Tourism Authority will set up sound and light show at Meidum Pyramid
Meidum Pyramid - Photo courtesy of touregypt
By RANY MOSTAFA

CAIRO: The Tourism Development Authority (TDA) plans to set up a sound and light show at the Meidum Pyramid in coordination with Ministry of Antiquities, TDA chief executive Serag Eddin Saad told The Cairo Post Thursday.

Members of TDA’s New Projects Committee were dispatched last week to the Meidum area to conduct comprehensive feasibility studies to investigate the possible negative and positive outcomes of the project, Saad said.

“If approved, the project will be funded by the Ministry of International Cooperation and Antiquities while technical support will be provided by the governorate of Beni Suef,” he added.

Misr Company for Sound, Light, and Cinema operates the sound and light shows at various archeological sites, including the Giza Pyramids and the Sphinx in Giza, Karnak Temple in Luxor, Philae, Edfu, and Abu Simbel temples in Aswan.

The sound and light show is a laser show that narrates the history of an archaeological site along with the Pharaohs involved and relevant myths and deities.

The Meidum Pyramid, located 100 km south of Cairo in Beni Suef, is thought to originally have been built for the third dynasty Pharaoh Huni in 2640 B.C. but it was completed by Pharaoh Sneferu (2613 B.C. to 2589 B.C.), Dean of Minya University’s Faculty of Tourism and Hotels Sherif el-Sabban told The Cairo Post Friday.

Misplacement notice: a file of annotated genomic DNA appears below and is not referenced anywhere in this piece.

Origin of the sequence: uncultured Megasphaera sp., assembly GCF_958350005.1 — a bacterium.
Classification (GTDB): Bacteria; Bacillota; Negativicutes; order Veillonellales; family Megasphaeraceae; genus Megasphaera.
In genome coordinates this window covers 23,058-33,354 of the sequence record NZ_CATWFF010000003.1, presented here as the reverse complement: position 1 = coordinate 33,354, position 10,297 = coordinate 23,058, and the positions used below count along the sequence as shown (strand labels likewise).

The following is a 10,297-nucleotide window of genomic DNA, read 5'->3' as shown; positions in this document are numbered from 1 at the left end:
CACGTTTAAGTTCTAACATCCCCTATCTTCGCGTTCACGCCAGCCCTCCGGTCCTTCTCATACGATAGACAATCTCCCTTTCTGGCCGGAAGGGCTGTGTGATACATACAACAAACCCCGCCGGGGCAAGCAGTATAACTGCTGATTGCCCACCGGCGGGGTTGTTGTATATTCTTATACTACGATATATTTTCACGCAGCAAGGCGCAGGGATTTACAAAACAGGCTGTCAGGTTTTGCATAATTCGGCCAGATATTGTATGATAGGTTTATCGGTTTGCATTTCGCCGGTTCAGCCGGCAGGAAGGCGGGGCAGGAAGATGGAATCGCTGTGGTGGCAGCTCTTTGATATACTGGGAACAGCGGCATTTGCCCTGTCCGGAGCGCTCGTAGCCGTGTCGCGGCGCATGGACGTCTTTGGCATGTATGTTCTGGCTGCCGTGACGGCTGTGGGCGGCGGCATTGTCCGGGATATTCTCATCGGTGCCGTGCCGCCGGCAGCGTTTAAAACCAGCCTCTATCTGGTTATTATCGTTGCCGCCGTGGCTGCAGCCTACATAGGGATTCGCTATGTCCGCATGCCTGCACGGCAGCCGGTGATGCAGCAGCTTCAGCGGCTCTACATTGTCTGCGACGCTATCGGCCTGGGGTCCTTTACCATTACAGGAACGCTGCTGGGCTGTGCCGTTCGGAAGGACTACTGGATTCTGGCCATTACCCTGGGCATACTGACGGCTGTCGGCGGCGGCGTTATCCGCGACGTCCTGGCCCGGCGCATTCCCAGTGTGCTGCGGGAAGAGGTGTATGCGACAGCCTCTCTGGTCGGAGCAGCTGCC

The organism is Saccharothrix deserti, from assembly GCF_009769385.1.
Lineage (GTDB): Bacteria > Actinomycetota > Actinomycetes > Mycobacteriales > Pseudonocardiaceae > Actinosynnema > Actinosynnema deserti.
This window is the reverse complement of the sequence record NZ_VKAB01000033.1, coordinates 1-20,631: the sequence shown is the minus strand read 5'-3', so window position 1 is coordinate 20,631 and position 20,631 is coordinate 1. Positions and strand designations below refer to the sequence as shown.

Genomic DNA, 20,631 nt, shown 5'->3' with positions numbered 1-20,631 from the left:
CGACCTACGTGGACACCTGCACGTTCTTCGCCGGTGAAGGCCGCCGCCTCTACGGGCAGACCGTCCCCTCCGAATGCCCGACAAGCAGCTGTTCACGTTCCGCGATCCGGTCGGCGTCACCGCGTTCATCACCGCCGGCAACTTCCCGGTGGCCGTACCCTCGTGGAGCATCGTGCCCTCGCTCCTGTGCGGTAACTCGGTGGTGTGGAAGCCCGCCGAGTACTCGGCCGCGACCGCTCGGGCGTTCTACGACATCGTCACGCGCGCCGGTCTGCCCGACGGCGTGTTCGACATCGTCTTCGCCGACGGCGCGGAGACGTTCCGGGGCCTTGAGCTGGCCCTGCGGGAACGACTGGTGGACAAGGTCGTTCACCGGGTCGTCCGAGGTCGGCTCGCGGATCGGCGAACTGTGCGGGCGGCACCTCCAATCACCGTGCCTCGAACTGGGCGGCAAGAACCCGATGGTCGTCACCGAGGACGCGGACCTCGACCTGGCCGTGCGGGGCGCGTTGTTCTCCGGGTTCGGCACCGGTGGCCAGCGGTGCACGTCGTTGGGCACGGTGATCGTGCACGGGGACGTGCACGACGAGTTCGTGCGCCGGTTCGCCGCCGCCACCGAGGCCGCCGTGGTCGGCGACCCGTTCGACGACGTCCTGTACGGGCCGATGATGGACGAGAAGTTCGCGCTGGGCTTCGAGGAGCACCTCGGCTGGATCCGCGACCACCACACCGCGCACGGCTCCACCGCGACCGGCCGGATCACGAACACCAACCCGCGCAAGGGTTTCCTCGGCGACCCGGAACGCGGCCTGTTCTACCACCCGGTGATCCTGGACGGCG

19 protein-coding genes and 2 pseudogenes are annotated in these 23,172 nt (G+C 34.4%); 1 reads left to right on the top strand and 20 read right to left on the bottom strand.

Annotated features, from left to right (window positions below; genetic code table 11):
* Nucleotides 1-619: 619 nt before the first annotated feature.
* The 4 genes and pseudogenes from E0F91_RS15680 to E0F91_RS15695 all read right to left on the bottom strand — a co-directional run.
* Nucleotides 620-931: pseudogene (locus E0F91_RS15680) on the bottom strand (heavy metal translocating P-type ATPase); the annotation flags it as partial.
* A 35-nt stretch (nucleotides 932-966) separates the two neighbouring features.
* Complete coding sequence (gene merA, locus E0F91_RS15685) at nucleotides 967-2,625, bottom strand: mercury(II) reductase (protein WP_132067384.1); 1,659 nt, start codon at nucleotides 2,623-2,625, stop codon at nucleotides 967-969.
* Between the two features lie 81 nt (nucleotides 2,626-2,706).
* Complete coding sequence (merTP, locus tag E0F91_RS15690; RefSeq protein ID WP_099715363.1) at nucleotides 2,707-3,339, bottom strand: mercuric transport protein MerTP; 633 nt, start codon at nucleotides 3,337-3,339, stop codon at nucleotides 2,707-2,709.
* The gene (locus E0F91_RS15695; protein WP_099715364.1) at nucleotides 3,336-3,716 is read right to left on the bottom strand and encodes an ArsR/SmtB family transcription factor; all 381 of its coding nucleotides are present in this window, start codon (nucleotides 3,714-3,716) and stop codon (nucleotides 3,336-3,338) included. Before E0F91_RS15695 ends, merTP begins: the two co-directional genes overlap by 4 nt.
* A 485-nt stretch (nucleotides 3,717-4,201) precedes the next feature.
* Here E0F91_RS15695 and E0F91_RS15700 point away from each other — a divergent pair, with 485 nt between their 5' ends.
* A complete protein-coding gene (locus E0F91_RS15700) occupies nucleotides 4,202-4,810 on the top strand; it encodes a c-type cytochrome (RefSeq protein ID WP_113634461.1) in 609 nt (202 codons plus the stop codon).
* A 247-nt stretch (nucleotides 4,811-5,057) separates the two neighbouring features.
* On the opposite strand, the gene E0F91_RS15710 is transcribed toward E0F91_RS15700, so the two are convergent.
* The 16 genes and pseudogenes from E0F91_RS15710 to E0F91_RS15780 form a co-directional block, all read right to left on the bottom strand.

“It was possibly the first true and smooth-sided pyramid to be built in ancient Egypt but unfortunately its outer polished limestone casing collapsed in the 1950s,” Sabban said. Unlike the great Pyramids of Giza, the Meidum Pyramid is relatively out of the way for most travelers who have no time to visit the area.

Veteran tour guide Magdy Abdel Mohsen told The Cairo Post the burial chamber of the Pyramid seems to have never been completed with raw walls and wooden supports still inside the chamber.

“The first access to the burial chamber of the Meidum Pyramid was made by Schiaparelli, an Italian traveler visited Egypt in the 19th century and left graffiti of his name inside,” Mohsen said and that the burial chamber is currently empty.

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Comments

  1. Gamal Khalifa
    August 24, 2014 at 3:20 pm

    We need such show in Dahsour. It will be a wonderful idea

  2. Kerylos Aziz
    August 29, 2014 at 2:55 pm

    you can develop the road, security and must pay more for attracting tourists by conferences and media rather than set projects could cost millions for nothing

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